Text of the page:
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FTSE steady as Rishi Sunak takes over as UK prime minister

King Charles III welcomes Rishi Sunak during an audience at Buckingham Palace. The FTSE was lower on Tuesday
King Charles III welcomes Rishi Sunak during an audience at Buckingham Palace. The FTSE is down on the day. Photo: Aaron Chown/Reuters (POOL New / reuters)

European stock markets were mostly higher on Tuesday as Rishi Sunak was officially sworn in as UK prime minister.

In London, the FTSE 100 (^FTSE) closed flat after spending most of the day in the red, it managed to close just above points after ending at its strongest level in two weeks on Monday.

The CAC (^FCHI) advanced 1.8% in Paris, and the Frankfurt DAX (^GDAXI) gained 0.8% despite German business confidence dropping from 84.4 to 84.3 points in October.

Read more: Rishi Sunak's first speech as UK prime minister lifts pound against dollar

It comes as Sunak will met King Charles to be invited to form a government after Liz Truss ended the briefest ever stint as prime minister.

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"I will bring the same compassion to the challenges we face today," he said outside of 10 Downing Street, adding that he will not leave the next generation with a "debt to settle that we were too weak to pay ourselves".

"I will unite our country not with words but with action. I will work day in and day out to deliver for you."

He paid tribute to Liz Truss, saying she was not wrong to want to improve growth in this country, but that "mistakes were made".

Michael Hewson of CMC Markets said: "Markets are hoping that the coronation of Rishi Sunak as the next UK prime minister will help draw a line under the events of recent days, as the new PM elect warned his party that they needed to unite or die. This may prove to be a tall order, given the Tories propensity for fratricide over the years,"

"Given recent events it’s likely that the old divisions may well reassert themselves in the coming days, as things settle down, or if the polls don’t improve, however given recent events it would be quite something to see an immediate rebound in the government’s political fortunes."

Read more: Cost of living: Prices of pasta and tea soar as inflation bites

On Tuesday, the boss of Britain’s largest business lobby group warned Sunak against pursuing an austerity “doom loop”.

Tony Danker, head of the Confederation of British Industry (CBI), said it could lead to a repeat of the weak economic growth since the financial crisis, and that Sunak would have to look at policies such as planning reform or liberalising immigration.

He told BBC’s Radio 4: “We’re going to find out on Monday that if all there is is tax rises and spending cuts and there’s nothing in there about growth, the country could end up in a similar doom loop where all you have to do is keep coming back every year to find more tax rises and more spending cuts because you’ve got no growth.”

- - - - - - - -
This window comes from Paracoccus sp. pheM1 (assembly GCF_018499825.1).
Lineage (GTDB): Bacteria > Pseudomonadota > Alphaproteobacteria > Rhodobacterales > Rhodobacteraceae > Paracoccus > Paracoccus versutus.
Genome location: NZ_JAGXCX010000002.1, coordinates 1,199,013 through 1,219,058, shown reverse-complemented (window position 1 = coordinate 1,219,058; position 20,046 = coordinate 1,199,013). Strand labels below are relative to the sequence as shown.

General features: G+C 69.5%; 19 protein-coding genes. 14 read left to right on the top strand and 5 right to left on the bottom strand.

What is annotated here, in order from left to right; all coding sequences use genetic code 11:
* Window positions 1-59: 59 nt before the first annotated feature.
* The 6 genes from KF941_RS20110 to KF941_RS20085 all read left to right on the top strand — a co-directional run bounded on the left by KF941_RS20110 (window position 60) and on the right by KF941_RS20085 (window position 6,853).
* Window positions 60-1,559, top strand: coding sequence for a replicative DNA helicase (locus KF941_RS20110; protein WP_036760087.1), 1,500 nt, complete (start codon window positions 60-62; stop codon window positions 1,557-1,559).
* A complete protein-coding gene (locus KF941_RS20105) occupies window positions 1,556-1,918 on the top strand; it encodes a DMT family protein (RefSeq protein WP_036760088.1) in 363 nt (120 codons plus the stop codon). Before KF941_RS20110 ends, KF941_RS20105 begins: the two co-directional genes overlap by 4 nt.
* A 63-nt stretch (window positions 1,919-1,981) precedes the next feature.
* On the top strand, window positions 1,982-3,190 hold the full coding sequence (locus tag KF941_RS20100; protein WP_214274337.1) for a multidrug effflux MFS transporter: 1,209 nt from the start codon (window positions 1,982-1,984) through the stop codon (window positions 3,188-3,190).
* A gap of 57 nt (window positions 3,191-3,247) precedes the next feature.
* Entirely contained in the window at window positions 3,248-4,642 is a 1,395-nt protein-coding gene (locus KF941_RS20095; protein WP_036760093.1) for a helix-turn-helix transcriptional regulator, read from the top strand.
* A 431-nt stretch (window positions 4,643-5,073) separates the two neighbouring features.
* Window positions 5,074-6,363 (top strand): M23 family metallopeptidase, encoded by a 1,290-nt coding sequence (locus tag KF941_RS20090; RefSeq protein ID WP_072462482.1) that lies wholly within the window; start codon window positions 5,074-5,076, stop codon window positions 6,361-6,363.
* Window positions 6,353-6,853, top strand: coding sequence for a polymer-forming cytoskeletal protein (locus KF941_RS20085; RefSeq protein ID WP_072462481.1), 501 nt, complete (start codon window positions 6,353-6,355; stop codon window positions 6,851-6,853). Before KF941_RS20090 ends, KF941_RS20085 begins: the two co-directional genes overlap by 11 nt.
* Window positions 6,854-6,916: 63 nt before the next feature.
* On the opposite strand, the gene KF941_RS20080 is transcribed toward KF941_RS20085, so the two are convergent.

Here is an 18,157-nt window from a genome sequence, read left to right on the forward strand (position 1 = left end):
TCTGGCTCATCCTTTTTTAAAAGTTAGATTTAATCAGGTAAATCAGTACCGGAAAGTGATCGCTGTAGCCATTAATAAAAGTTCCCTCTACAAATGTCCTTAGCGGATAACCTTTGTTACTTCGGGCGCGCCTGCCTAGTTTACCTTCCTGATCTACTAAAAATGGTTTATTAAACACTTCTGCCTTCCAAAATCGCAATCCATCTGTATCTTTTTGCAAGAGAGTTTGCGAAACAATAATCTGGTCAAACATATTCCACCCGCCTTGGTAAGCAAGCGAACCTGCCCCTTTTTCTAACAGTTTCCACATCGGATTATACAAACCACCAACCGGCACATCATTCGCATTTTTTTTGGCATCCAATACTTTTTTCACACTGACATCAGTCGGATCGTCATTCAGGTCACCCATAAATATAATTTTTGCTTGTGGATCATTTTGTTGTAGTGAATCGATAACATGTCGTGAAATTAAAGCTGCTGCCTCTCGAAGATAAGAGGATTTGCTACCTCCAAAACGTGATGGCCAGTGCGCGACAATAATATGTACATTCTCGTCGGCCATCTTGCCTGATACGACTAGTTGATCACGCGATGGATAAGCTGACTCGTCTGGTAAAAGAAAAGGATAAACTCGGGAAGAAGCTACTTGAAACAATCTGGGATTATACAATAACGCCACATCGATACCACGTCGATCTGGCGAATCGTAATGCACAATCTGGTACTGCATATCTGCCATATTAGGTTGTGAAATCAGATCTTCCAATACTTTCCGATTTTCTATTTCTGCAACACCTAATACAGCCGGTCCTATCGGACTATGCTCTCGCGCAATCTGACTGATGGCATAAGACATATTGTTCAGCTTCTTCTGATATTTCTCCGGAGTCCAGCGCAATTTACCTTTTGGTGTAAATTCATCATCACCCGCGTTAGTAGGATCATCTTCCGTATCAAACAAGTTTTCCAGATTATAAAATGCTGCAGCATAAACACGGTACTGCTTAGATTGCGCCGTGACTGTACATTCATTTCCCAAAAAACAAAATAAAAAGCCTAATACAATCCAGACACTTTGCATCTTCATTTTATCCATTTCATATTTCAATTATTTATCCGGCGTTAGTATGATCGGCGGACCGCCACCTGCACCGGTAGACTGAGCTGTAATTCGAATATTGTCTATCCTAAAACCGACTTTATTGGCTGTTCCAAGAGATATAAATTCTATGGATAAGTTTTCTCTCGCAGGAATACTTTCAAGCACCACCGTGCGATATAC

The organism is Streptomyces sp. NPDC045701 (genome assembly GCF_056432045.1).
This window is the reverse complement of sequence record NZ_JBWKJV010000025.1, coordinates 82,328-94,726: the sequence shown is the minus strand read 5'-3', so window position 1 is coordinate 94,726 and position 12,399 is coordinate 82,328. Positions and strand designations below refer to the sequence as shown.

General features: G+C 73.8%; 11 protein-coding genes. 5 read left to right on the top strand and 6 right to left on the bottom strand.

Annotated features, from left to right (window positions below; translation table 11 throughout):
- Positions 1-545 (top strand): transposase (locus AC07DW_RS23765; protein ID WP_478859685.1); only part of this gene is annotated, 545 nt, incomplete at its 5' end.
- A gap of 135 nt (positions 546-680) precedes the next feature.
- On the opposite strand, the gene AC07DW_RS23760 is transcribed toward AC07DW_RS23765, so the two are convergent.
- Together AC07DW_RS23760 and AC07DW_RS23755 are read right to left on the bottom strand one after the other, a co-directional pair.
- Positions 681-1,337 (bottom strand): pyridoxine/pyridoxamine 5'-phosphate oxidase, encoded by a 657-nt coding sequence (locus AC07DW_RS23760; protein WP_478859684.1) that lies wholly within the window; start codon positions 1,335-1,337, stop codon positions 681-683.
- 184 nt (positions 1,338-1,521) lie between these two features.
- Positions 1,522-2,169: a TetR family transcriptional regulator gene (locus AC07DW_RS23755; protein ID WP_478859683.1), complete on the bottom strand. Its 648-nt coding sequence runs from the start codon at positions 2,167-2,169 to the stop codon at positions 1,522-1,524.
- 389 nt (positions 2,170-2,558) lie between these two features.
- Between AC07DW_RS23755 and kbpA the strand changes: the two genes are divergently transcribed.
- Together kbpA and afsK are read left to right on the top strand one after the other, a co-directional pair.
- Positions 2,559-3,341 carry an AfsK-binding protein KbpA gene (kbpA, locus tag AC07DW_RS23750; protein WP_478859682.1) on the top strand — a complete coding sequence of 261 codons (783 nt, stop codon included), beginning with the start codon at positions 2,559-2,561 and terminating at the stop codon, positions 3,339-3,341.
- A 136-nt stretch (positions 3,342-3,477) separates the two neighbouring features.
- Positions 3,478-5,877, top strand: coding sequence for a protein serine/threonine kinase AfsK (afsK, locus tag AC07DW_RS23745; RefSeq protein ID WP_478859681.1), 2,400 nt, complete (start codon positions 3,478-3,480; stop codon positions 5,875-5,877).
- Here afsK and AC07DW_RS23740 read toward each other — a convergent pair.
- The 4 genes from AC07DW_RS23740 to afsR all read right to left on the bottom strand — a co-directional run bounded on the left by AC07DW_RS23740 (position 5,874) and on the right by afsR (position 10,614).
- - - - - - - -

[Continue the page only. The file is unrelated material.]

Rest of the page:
Read more: UK inflation: Food and energy bills to cost more than 50% of your pay

Elsewhere, the Office for National Statistics (ONS) revealed that the price of food staples such as pasta, tea, chips and cooking oil has soared over the past year.

The price of the cheapest vegetable oil was 65% higher in September compared with a year ago, while pasta rose 60%. Tea climbed 50% during the period.

It comes as UK inflation stands at a 40-year high, with prices up 10.1% in a year.

The data showed that orange juice, minced beef and rice were among the few items that have fallen in price over the past 12 months.

Watch: How does inflation affect interest rates?

Across the pond, the S&P 500 (^GSPC) rose 1.2% and the tech-heavy Nasdaq (^IXIC) surged 1.9% at the time of the European close. The Dow Jones (^DJI) edged 0.8% higher.

It came amid news of the sharpest slowdown in US house price growth on record. US house prices grew 13% in the 12 months to August, down from 15.6% in July.

This was the biggest drop in the index’s history, according to S&P. Economists had expected US house price growth to hit 14.4% during the period.

The US Federal Reserve’s sharp rate increases were to blame for the weak data, as hikes make mortgages more expensive.

George Ratiu, manager of economic research at Realtor.com, said: “As we move into the colder months of the year, we can expect further declines in home sales and continued downward adjustment in prices.”

Read more: Could Rishi Sunak make the UK a global crypto hub?

It followed a rally on Wall Street on Monday on hopes that the US Federal Reserve could be nearing the end of aggressive rate increases.

The US dollar eased against major peers, while sterling rose towards this month’s highs. Sterling strengthened 0.3% to $1.13170, heading closer to the high of $1.1493 from 5 October.

Hewson added: "The continued resilience in US treasury yields suggests that bond markets have their doubts about a pause and that the Fed will probably push its luck until something snaps.

"With Federal Reserve officials now officially in a quiet period in the lead-up to next week’s meeting, there is little prospect of any sort of pushback on this belief. Let’s hope that markets aren’t getting ahead of themselves and indulging in a spot of wishful thinking."

Meanwhile, Asian equities fell to a fresh two-and-a-half-year low overnight as early gains were offset by weakness in Chinese shares and the yuan.

In Tokyo, the Nikkei (^N225) climbed 1% while other key markets lagged. The Hang Seng (^HSI) fell 0.1% on the day in Hong Kong, while the Shanghai Composite (000001.SS) dipped 0.04%.

Watch: What are SPACs?